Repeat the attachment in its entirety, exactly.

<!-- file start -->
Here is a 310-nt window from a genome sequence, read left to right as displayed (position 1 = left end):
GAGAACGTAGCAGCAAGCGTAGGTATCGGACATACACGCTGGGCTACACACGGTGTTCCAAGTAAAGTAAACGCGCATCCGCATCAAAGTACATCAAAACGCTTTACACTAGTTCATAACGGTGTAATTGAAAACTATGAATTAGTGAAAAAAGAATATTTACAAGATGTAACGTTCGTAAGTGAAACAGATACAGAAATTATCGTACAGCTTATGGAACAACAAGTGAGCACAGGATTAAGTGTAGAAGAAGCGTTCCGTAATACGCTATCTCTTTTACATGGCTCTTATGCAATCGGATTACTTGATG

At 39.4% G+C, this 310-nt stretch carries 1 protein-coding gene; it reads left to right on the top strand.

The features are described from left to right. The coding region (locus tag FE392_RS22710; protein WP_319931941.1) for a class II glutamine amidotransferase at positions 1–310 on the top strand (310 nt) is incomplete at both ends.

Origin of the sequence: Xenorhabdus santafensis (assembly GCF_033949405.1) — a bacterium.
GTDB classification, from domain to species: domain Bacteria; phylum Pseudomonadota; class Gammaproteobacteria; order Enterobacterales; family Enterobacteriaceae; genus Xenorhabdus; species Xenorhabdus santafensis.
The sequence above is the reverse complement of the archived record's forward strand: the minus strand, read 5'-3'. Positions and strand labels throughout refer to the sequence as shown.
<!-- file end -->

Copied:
Here is a 310-nt window from a genome sequence, read left to right as displayed (position 1 = left end):
GAGAACGTAGCAGCAAGCGTAGGTATCGGACATACACGCTGGGCTACACACGGTGTTCCAAGTAAAGTAAACGCGCATCCGCATCAAAGTACATCAAAACGCTTTACACTAGTTCATAACGGTGTAATTGAAAACTATGAATTAGTGAAAAAAGAATATTTACAAGATGTAACGTTCGTAAGTGAAACAGATACAGAAATTATCGTACAGCTTATGGAACAACAAGTGAGCACAGGATTAAGTGTAGAAGAAGCGTTCCGTAATACGCTATCTCTTTTACATGGCTCTTATGCAATCGGATTACTTGATG

At 39.4% G+C, this 310-nt stretch carries 1 protein-coding gene; it reads left to right on the top strand.

The features are described from left to right. The coding region (locus tag FE392_RS22710; protein WP_319931941.1) for a class II glutamine amidotransferase at positions 1–310 on the top strand (310 nt) is incomplete at both ends.

Origin of the sequence: Xenorhabdus santafensis (assembly GCF_033949405.1) — a bacterium.
GTDB classification, from domain to species: domain Bacteria; phylum Pseudomonadota; class Gammaproteobacteria; order Enterobacterales; family Enterobacteriaceae; genus Xenorhabdus; species Xenorhabdus santafensis.
The sequence above is the reverse complement of the archived record's forward strand: the minus strand, read 5'-3'. Positions and strand labels throughout refer to the sequence as shown.